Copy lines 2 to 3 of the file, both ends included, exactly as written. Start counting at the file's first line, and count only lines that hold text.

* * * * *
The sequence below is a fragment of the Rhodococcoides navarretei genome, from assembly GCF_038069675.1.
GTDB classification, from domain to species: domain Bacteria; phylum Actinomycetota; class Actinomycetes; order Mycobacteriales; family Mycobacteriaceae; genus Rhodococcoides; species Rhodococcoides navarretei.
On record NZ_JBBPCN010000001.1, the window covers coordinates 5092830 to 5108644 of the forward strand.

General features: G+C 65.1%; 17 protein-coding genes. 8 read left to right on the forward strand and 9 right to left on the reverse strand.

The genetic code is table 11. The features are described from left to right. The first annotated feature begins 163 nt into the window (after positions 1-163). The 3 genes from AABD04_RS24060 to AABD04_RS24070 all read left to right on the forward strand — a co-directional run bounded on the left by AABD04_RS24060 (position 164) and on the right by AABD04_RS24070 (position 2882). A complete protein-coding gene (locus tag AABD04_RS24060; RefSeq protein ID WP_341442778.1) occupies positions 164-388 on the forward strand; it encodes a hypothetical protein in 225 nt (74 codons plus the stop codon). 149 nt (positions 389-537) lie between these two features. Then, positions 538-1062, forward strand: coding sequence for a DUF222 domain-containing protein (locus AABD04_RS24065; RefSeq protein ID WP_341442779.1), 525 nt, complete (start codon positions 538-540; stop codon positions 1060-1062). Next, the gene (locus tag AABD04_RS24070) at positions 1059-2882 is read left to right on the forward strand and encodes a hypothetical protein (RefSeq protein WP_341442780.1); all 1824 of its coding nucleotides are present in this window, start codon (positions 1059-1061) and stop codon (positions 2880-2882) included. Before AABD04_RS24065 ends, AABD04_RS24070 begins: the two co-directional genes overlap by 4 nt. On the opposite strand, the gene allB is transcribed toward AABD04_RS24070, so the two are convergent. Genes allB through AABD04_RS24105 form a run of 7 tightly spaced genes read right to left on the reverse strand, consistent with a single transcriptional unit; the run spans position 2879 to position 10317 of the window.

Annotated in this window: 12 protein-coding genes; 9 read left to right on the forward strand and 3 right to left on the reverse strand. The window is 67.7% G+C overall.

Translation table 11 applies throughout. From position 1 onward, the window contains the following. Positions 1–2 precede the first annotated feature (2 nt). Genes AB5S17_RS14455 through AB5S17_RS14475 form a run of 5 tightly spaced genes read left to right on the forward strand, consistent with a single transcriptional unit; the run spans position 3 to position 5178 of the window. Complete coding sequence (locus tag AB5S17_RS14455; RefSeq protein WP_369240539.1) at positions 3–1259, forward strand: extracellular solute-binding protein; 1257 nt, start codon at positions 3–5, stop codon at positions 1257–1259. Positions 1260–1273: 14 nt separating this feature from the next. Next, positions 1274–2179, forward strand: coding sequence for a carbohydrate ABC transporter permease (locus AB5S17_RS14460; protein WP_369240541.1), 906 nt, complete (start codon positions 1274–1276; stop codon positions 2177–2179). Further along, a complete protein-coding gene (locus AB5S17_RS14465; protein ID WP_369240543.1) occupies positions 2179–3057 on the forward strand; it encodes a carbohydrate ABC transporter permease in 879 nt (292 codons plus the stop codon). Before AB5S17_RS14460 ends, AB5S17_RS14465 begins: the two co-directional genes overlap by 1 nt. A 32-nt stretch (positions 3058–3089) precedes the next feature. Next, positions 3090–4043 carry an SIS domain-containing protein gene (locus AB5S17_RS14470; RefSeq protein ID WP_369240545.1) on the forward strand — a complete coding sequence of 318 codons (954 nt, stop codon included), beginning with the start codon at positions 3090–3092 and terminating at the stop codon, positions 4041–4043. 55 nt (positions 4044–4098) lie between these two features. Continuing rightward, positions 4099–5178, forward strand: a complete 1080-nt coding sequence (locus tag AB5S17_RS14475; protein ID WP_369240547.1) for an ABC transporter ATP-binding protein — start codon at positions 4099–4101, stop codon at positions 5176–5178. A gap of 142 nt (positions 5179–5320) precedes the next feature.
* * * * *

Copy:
GTDB classification, from domain to species: domain Bacteria; phylum Actinomycetota; class Actinomycetes; order Mycobacteriales; family Mycobacteriaceae; genus Rhodococcoides; species Rhodococcoides navarretei.
On record NZ_JBBPCN010000001.1, the window covers coordinates 5092830 to 5108644 of the forward strand.